Google Utilising AI to Mitigate Climate Impact of Contrails

Ubiquitous US tech giant Google is working with the airline industry to reduce the warming effects of contrails.

To test if pilots can choose routes that avoid creating contrails, Google Research teamed up with American Airlines and Breakthrough Energy to bring together huge amounts of data such as satellite imagery, weather, and flight path data and used AI to develop contrail forecast maps.

Contrails have been found to have a surprisingly large impact on the climate. A 2022 IPCC report noted that clouds created by contrails account for roughly 35% of aviation’s global warming impact, over half the impact of the world’s jet fuel.

The white trails form when airplanes fly through layers of humidity and they can persist as cirrus clouds for minutes or hours depending on the atmospheric conditions. While these extra clouds can reflect sunlight back into space during the day, they also trap large amounts of heat that would otherwise leave the Earth’s atmosphere.

This occurrence creates a net warming effect. Avoiding flying through areas that create contrails can reduce warming. The challenge is knowing which flight routes will create contrails.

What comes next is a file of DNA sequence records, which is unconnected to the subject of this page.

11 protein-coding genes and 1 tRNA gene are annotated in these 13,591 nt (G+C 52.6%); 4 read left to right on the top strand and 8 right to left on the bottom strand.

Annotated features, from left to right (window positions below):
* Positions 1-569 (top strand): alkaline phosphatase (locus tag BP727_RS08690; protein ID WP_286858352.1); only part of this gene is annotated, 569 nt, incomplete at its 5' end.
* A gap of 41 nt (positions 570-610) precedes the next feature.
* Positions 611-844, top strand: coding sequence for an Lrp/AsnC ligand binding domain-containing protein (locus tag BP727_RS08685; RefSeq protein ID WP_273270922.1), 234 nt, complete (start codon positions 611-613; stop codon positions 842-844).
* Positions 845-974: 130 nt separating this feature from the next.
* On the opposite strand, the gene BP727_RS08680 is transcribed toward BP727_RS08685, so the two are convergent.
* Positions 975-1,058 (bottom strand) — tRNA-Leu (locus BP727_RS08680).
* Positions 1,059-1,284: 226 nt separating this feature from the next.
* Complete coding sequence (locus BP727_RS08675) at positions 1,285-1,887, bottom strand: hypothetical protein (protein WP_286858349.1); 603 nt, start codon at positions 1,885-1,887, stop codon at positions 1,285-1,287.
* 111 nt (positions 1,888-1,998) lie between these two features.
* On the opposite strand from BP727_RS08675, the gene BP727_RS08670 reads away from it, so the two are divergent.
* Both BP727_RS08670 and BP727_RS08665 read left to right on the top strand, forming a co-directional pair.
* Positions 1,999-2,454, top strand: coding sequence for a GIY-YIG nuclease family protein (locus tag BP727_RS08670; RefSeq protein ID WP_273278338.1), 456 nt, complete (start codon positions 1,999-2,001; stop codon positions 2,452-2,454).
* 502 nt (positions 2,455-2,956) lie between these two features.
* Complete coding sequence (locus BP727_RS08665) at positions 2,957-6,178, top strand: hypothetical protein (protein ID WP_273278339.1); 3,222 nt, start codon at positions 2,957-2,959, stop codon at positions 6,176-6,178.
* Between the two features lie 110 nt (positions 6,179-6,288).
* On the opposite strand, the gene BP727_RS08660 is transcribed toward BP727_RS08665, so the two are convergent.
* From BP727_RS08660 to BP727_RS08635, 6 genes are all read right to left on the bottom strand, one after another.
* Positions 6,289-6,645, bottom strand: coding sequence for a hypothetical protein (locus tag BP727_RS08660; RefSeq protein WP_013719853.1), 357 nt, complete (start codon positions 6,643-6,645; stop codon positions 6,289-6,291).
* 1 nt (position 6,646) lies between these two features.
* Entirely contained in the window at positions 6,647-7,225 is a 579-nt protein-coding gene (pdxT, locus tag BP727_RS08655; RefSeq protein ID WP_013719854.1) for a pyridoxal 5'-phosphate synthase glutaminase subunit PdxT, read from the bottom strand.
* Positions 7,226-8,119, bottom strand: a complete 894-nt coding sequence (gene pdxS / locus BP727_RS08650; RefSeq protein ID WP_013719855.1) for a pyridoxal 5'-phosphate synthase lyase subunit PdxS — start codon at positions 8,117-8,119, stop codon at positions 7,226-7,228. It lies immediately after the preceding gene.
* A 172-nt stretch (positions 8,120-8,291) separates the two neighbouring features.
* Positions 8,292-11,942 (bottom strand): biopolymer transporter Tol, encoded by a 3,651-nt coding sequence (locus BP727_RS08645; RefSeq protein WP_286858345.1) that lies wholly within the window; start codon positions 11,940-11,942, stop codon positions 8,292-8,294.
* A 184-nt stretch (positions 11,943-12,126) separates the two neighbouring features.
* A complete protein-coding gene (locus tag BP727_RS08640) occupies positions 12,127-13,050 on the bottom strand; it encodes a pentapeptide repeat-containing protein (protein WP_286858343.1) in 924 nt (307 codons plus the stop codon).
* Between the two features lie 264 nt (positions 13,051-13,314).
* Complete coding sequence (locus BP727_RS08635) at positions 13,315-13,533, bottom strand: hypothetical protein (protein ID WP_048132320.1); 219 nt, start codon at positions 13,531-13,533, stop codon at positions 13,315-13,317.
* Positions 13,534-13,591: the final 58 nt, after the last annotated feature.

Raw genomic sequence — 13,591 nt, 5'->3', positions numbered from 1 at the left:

A group of pilots at American Airlines flew 70 test flights over six months while using Google’s AI-based predictions, cross-referenced with Breakthrough Energy’s open-source contrail models, to avoid altitudes that are likely to create contrails.

After these test flights, Google Research analysed satellite imagery and found that the pilots were able to reduce contrails by 54%. This is the first proof point that commercial flights can verifiably avoid contrails and thereby reduce their climate impact.

The other significant finding of Google’s test with American Airlines is the flights that attempted to avoid creating contrails burned 2% additional fuel.

Recent studies show that a small percentage of flights need to be adjusted to avoid the majority of contrail warming. Therefore, the total fuel impact could be as low as 0.3% across an airline’s flights.

This suggests that contrails could be avoided at scale for around US$5-25/ton CO2e (carbon dioxide equivalent) using existing predictions, making it a cost-effective warming-reduction measure and further improvements are expected.

Google Research says in conclusion on its work to date that contrail avoidance has the potential to be a cost-effective, scalable solution to reduce the climate impact of flying.